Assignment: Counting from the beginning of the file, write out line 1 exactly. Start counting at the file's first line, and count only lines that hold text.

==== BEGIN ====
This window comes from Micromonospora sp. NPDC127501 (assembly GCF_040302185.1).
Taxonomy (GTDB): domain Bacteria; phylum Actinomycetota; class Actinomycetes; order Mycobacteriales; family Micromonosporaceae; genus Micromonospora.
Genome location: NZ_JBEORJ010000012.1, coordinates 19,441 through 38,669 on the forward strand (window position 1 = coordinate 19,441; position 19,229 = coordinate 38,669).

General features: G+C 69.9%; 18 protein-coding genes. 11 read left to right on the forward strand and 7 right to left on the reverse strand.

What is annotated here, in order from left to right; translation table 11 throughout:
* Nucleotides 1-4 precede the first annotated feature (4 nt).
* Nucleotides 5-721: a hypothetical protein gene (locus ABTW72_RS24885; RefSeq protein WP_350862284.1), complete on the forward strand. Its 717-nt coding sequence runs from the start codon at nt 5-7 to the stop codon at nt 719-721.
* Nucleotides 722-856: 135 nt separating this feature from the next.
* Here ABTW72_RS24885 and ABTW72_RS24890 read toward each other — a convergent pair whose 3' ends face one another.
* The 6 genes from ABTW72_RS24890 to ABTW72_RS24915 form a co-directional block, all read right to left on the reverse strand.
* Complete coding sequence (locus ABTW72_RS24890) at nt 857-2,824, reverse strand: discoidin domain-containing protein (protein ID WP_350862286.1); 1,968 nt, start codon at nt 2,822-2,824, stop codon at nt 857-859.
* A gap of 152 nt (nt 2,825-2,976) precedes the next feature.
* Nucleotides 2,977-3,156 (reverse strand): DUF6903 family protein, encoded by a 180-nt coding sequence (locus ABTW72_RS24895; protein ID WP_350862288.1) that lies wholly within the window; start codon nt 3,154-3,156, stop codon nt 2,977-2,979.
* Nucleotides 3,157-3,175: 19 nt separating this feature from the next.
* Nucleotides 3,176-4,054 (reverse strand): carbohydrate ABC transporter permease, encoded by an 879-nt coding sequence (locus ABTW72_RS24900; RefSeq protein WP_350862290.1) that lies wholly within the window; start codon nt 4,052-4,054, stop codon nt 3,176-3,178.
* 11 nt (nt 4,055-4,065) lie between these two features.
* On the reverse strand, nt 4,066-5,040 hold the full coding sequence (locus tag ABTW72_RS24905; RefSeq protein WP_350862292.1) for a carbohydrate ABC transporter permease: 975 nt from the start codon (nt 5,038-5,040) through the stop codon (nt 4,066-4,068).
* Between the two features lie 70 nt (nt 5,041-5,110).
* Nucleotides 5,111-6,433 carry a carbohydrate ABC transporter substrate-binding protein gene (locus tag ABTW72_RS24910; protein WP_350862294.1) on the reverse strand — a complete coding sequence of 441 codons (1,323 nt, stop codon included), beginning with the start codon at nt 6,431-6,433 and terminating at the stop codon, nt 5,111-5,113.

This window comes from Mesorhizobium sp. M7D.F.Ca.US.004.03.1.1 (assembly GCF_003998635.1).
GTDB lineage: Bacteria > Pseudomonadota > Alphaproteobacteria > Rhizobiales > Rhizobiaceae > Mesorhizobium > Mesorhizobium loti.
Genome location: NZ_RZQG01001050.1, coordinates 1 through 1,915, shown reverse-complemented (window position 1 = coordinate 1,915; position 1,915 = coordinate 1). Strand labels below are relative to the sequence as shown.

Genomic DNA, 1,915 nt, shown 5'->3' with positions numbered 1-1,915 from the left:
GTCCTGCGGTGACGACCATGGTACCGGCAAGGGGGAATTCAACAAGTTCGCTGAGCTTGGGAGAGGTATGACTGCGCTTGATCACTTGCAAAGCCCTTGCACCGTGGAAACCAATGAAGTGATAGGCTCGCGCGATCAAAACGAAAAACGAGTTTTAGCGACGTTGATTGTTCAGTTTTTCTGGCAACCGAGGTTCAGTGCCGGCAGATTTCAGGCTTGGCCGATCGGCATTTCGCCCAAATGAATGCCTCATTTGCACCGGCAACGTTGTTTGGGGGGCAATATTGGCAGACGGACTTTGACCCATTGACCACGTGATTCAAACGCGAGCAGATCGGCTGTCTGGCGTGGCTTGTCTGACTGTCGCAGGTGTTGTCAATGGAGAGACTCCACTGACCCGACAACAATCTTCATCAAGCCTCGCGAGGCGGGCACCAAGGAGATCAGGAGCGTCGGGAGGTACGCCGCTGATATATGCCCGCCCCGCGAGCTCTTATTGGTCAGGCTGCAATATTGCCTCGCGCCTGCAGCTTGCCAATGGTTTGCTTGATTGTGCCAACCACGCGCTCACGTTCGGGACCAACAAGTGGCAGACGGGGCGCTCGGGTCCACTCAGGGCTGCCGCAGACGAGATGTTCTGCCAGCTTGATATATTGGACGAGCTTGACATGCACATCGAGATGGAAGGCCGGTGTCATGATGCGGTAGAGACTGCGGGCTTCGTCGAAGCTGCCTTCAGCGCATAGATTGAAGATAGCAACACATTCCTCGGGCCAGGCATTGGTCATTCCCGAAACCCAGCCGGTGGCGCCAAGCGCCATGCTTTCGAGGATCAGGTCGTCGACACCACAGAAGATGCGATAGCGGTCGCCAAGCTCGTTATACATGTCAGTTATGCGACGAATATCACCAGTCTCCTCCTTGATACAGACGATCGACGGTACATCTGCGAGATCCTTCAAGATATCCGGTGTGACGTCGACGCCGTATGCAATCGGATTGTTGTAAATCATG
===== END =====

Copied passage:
This window comes from Micromonospora sp. NPDC127501 (assembly GCF_040302185.1).